*Update* While these six reasons logistics managers are losing sleep, the past year has added more. COVID-19 has changed the way people shop and the way shippers ship.

However, as we slowly emerge from the crisis, there are some new worries –both long- and short-term for logistics managers, 3PLs, and other shippers, so we’ve added a couple to the list below as well as ways to overcome those challenges and get some ZZZZZs.

There are plenty of things to manage when it comes to shipping, however, the shifting landscape is making it even tougher on many logistics managers. From omnichannel, multi-channel strategies to going global, logistics managers are facing new and complex challenges.

Here are 6 things logistics managers are losing sleep over in today’s parcel shipping environment.

  1. More carrier services from more locations: Rate shopping now includes more complex business rules. Working with a single carrier was fairly easy. However, a multi-carrier strategy is a norm and that includes national, regional, and local carriers around the world. Add to that emerging carrier marketplaces, and you have a new reason to lose sleep over your shipping.
  2. Carrier capacity crunch: Most warehouse management systems and order management systems don’t take transportation costs into account when they are putting together a picklist or packing instructions. They consider labor, steps to where the items are in inventory, but skip this important cost. This is surprising, given that transportation costs are a significant part of the cost of goods sold and it’s growing at nearly twice the rate of inflation.
  3. Carrier mode silos and fragmented views of costs: Logistics managers have only a very fragmented and superficial view of their parcel expenditures. Shipping data has historically been locked up in a disparate array of silos, like carrier-provided systems and websites that each store data in a variety of different formats. Office and inbound shipping costs aren't tracked at all, except in the form of weekly carrier invoices that are very difficult to reconcile. The result is that they are unable to measure what they are responsible for managing. They are unable to get at the insight opportunities that might exist for cost savings that could mitigate the impact of “free shipping.”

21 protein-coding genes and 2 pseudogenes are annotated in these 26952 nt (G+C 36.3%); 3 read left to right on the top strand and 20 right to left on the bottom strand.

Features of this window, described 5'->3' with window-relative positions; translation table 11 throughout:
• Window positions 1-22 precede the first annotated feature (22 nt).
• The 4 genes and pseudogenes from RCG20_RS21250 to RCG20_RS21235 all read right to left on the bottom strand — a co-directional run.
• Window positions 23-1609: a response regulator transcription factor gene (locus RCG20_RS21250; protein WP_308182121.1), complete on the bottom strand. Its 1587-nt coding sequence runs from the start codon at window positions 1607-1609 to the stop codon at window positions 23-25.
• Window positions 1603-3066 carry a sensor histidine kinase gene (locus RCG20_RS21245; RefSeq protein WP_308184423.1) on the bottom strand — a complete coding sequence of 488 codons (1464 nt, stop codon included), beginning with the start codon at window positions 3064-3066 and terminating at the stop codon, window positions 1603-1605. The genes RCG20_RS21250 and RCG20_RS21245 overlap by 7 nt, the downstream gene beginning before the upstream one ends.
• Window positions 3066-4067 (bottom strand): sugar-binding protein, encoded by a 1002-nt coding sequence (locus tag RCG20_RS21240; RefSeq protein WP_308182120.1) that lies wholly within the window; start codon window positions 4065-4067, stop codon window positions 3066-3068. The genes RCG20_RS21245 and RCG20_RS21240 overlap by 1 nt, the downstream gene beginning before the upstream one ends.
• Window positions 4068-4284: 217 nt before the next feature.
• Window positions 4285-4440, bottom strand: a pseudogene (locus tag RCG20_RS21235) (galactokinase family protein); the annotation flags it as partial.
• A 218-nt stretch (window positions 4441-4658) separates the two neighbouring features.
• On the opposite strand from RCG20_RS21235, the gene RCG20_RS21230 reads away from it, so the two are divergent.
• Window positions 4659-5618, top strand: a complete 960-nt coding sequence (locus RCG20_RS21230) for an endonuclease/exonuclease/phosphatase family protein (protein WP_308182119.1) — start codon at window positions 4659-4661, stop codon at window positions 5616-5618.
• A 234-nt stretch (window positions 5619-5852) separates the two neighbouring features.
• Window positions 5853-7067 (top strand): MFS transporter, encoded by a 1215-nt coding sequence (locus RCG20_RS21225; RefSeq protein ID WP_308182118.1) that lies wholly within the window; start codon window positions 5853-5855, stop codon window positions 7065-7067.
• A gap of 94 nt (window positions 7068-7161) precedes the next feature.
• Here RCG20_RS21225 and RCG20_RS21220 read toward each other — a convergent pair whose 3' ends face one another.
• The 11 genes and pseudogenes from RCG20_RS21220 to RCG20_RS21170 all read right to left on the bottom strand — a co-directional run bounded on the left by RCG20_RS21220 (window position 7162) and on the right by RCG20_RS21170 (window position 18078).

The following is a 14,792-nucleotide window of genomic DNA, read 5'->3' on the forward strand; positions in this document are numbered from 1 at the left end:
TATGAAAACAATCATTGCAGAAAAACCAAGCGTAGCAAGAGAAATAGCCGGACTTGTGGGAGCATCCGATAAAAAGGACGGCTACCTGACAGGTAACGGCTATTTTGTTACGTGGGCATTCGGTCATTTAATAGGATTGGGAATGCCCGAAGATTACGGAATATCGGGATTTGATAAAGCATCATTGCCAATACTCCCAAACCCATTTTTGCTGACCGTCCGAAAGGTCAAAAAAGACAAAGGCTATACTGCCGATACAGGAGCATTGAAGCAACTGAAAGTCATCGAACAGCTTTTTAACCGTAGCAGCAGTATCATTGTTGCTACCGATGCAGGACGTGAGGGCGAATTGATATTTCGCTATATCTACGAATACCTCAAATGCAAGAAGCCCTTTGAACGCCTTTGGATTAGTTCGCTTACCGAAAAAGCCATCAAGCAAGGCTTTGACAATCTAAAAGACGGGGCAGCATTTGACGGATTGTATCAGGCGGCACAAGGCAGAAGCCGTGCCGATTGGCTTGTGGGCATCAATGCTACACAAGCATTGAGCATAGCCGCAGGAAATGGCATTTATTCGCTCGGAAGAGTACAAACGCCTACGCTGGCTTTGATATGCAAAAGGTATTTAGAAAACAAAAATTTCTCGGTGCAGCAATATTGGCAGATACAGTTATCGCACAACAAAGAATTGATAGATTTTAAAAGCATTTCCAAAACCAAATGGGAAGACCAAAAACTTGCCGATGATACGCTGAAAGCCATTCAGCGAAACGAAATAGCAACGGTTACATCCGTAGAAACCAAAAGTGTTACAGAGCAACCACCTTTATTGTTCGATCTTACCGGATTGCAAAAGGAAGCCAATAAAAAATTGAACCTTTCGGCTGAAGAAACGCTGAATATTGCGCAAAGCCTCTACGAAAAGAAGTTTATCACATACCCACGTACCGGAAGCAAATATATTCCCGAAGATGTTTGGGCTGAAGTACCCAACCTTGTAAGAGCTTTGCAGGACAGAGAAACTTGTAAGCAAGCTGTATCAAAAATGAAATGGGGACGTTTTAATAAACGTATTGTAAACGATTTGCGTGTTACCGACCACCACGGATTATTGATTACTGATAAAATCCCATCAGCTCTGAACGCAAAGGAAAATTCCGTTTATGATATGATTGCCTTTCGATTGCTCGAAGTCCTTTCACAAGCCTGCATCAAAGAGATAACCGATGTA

4. Dimensional, space-based rating: Order entry, purchasing, and shopping carts need to know how many cartons or pallets an order will require in order to estimate parcel shipping costs accurately. Right now, most estimates are based on guesswork. Guess too high, goodbye customers. Guess too low, goodbye margins. Pack poorly, and incur waste plus unexpected dimensional (DIM) weight fees.
  5. Optimizing brand value and meeting the delivery promise: Consumers expect more for less. They want fast, free delivery with the same customer service they experienced when they purchased the item. As shippers’ carrier networks and services expand, what carriers do in the field directly reflects on you.
  6. The returns disconnect: In one study reported in Retail Dive, 57 percent of consumers say returns are a hassle or could be easier. Meanwhile, 57 percent of retailers surveyed said returning products is "very easy." This disconnect between customers and retailers can be exacerbated when return shipping is slow, difficult, and costly for either party.

Here are two more challenges facing retailers, manufacturers, 3PLs, and other shippers as we emerge from the COVID-19 pandemic:

  1. Rising Fuel Costs—After bottom-of-the-barrel pricing during the pandemic, fuel costs are beginning to rise again as more Americans take to the roads. Currently, Diesel costs are averaging $3.095 across the United States [3/32/21], and national, regional, and local carriers feel that take a bite out of profits, and so are shippers. At the current prices, carrier surcharges as high as 8% can also take a bite out of many shippers’ bottom lines.  To help offset some of those costs, shippers need to take a multi-carrier, omnichannel approach to shipping to reduce the distance to the end customer and use technology to find the most cost-effective rate and service.

  2. The D2C Shift— All members of the supply chain, including manufacturers, distributors, 3PLs, and retailers, have started [or advanced] the race to Direct-to-Consumer (D2C) omnichannel fulfillment as price-conscious consumers look for products online at the best prices and the cheapest shipping. Systems now need to gear up to accommodate smaller, more frequent D2C shipments and their legacy systems are not always up to the task. Moving to an omnichannel multi-carrier parcel management solution allows shippers to ramp up their D2C logistics quickly.

Those are a lot of issues and possibly a lot of sleepless nights. Join Bob Malley, Former Managing Director of Pierbridge, Lance Healy, co-founder of Banyan Technology, and Tim Leary, Director of Operations, ConnectShip, for this on-demand Supply Chain Brain-hosted webinar “Overcoming the Barriers to an Effective Omnichannel Shipping Strategy,”  as they explore these issues and more, along with ways to manage them.

Get your copy here.